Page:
10 Blood Parrot Cichlid Tank Mates
Disclosure: I may earn a commission when you purchase through my affiliate links. As an Amazon Associate I earn from qualifying purchases. – read more
Blood Parrot cichlids have become increasingly popular over the past several years, although not everybody is on board. Since these cichlids are hybrids resulting from years of selective breeding, their genetic profile isn’t exactly pristine.
So, it’s not uncommon for Blood Parrots to experience health issues due to their inadequate genetic makeup.
That doesn’t stop the love these cichlids are getting, thanks to their unique looks, personality, and behavior.
These cichlids can live alone, in pairs, or even in smaller groups, provided you ensure an optimal tank layout to prevent aggression. But can you pair Blood Parrots with other fish species?
Yes, you can, so long as you remember the golden rule of the fish world: the bigger fish will always eat the smaller one. So, one of the key aspects to remember is the fish’s size.
With that in mind, here are 10 of the most compatible fish species that could coexist with your Blood Parrots:
The Angelfish is a staple species in the aquarium world. This is a South American cichlid that will grow up to 4 inches, which already disqualifies it as potential prey for the Blood Parrot.
Since this is a tropical fish species, expect to ensure comfortable temperatures between 75 to 82 F.
You have plenty of color and pattern varieties to choose from, although all Angelfish will showcase the trademark vertical black bands.
This species requires around 20 gallons for one fish to remain calm, comfortable, and healthy. You only need to add around 10 gallons of space for each Angelfish you throw in.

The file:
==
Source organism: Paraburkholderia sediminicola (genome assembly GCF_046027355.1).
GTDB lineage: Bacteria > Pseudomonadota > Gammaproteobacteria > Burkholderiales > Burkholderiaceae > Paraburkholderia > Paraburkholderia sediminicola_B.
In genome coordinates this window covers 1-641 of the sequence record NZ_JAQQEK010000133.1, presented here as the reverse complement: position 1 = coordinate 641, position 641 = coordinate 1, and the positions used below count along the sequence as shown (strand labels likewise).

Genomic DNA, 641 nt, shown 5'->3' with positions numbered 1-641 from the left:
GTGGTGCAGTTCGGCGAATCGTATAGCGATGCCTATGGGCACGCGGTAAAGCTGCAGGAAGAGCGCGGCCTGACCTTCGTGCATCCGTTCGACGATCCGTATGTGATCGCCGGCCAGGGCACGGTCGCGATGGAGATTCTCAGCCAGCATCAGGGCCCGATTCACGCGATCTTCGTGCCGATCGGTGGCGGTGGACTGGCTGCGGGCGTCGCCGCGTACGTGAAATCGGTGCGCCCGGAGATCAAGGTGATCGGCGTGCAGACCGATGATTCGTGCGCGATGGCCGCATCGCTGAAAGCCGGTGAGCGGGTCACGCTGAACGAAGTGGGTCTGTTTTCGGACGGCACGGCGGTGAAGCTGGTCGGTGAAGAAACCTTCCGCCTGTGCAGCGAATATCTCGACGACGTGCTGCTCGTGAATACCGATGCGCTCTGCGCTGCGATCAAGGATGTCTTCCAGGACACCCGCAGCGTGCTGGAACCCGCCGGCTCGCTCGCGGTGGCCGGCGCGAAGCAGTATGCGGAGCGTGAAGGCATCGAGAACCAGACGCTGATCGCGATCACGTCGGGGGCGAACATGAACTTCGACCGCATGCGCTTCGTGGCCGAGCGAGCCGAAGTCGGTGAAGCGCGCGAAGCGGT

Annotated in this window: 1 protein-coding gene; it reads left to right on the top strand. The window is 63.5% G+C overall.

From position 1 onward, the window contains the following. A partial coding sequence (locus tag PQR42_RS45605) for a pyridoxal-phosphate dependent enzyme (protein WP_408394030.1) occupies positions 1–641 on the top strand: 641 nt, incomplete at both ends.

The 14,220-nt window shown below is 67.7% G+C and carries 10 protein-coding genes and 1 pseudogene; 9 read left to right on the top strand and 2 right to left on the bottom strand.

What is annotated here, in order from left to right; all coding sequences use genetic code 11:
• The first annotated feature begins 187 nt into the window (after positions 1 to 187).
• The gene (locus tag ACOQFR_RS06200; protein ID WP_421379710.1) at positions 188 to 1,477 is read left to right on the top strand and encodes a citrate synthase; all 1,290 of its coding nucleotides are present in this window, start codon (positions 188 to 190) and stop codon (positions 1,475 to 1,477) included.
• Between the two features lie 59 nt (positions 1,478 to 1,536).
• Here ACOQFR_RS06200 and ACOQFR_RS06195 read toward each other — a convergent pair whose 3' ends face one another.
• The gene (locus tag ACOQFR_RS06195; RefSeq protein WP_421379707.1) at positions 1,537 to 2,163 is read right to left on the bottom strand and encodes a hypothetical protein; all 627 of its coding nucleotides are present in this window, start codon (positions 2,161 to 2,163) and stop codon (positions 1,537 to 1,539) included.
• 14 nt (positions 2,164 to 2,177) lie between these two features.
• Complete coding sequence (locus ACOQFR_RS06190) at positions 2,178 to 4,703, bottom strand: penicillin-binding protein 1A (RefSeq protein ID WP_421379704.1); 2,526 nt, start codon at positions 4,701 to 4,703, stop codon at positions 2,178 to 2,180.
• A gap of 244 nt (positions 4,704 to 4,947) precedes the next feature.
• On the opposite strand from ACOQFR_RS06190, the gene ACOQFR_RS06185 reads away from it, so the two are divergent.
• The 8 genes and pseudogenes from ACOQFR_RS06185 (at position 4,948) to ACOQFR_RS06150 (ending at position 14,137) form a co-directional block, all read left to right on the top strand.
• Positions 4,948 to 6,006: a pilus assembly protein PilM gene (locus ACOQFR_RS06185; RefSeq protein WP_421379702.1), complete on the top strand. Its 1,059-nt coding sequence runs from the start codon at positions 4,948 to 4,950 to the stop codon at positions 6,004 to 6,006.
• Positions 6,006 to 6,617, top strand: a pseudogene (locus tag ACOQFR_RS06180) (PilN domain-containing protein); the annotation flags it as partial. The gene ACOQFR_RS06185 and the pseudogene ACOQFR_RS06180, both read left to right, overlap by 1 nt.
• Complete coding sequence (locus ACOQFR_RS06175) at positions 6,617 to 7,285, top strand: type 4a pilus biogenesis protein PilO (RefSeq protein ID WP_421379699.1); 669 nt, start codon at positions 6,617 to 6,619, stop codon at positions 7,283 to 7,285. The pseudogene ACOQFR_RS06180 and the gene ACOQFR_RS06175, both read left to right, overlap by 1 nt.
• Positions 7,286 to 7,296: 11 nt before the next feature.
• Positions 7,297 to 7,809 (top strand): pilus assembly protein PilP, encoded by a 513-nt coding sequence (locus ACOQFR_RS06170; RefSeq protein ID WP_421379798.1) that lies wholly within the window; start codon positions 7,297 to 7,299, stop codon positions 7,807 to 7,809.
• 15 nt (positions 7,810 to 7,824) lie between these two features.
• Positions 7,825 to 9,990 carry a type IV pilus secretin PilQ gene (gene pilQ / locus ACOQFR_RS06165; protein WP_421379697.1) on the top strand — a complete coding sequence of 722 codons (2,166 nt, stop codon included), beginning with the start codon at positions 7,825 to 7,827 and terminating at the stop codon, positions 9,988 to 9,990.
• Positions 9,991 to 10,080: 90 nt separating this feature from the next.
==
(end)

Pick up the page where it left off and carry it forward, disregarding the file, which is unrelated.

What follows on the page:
Medium – Angelfish rank as semi-aggressive. They will mostly keep to themselves but will become violent when overcrowded, in improper water conditions, or when lacking adequate food.
Since this is a cichlid, it’s best to minimize its interactions with the Blood Parrot as much as possible, primarily for territorial concerns.
I recommend decorating the tank with a variety of plants and rocks to provide everyone with plenty of hiding spots.
I already know what you’re thinking. There’s no way I just suggested tetras as a compatible tank mate for the fierce Blood Parrots.
The main concern here is the size difference. Blood Parrots will grow up to 8 inches, whereas tetras won’t go anywhere near this size.
Neon tetras, for instance, will only grow up to 1.5 inches, which disqualifies them as compatible tank mates for your Parrots.
So, how do you solve this problem? I recommend 2 solutions: go for larger tetra species and keep them in larger schools. Tetras display shoaling behavior, and they need to live in larger groups to thrive.
You will probably need around a dozen to ensure their social stability. Staying in a larger group will keep your tetras calm and safe since they can resort to schooling behavior to intimidate potential bullies.
- Some compatible tetra species include:
- Buenos Aires Tetra – 2.8-3 inches
- Blind Cave Mexican Tetra – 3 inches